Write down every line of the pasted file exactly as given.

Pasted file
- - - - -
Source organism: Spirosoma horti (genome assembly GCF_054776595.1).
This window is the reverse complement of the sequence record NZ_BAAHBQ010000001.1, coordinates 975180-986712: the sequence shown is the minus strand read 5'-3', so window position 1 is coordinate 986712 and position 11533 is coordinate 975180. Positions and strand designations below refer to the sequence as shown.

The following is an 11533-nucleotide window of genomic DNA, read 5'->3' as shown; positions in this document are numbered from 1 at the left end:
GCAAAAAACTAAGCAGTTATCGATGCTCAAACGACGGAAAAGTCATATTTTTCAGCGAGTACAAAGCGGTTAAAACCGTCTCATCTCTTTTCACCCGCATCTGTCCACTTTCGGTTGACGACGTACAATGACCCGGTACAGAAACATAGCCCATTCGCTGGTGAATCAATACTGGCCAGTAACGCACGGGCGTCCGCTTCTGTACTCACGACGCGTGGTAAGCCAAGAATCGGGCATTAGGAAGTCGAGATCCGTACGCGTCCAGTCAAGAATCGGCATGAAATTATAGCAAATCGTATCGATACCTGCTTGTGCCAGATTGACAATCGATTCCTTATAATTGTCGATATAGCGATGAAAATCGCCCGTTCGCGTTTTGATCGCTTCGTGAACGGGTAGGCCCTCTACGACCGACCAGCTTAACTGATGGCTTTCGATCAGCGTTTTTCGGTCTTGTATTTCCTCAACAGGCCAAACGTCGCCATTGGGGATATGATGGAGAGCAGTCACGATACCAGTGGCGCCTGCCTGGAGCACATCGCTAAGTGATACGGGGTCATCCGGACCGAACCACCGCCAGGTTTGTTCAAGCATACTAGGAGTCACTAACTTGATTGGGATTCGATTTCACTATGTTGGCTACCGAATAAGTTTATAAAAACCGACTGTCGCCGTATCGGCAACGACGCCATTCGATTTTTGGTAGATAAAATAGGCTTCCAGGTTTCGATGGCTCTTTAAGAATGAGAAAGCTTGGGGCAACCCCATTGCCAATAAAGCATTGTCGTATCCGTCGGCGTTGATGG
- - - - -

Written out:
Source organism: Spirosoma horti (genome assembly GCF_054776595.1).
This window is the reverse complement of the sequence record NZ_BAAHBQ010000001.1, coordinates 975180-986712: the sequence shown is the minus strand read 5'-3', so window position 1 is coordinate 986712 and position 11533 is coordinate 975180. Positions and strand designations below refer to the sequence as shown.

The following is an 11533-nucleotide window of genomic DNA, read 5'->3' as shown; positions in this document are numbered from 1 at the left end:
GCAAAAAACTAAGCAGTTATCGATGCTCAAACGACGGAAAAGTCATATTTTTCAGCGAGTACAAAGCGGTTAAAACCGTCTCATCTCTTTTCACCCGCATCTGTCCACTTTCGGTTGACGACGTACAATGACCCGGTACAGAAACATAGCCCATTCGCTGGTGAATCAATACTGGCCAGTAACGCACGGGCGTCCGCTTCTGTACTCACGACGCGTGGTAAGCCAAGAATCGGGCATTAGGAAGTCGAGATCCGTACGCGTCCAGTCAAGAATCGGCATGAAATTATAGCAAATCGTATCGATACCTGCTTGTGCCAGATTGACAATCGATTCCTTATAATTGTCGATATAGCGATGAAAATCGCCCGTTCGCGTTTTGATCGCTTCGTGAACGGGTAGGCCCTCTACGACCGACCAGCTTAACTGATGGCTTTCGATCAGCGTTTTTCGGTCTTGTATTTCCTCAACAGGCCAAACGTCGCCATTGGGGATATGATGGAGAGCAGTCACGATACCAGTGGCGCCTGCCTGGAGCACATCGCTAAGTGATACGGGGTCATCCGGACCGAACCACCGCCAGGTTTGTTCAAGCATACTAGGAGTCACTAACTTGATTGGGATTCGATTTCACTATGTTGGCTACCGAATAAGTTTATAAAAACCGACTGTCGCCGTATCGGCAACGACGCCATTCGATTTTTGGTAGATAAAATAGGCTTCCAGGTTTCGATGGCTCTTTAAGAATGAGAAAGCTTGGGGCAACCCCATTGCCAATAAAGCATTGTCGTATCCGTCGGCGTTGATGG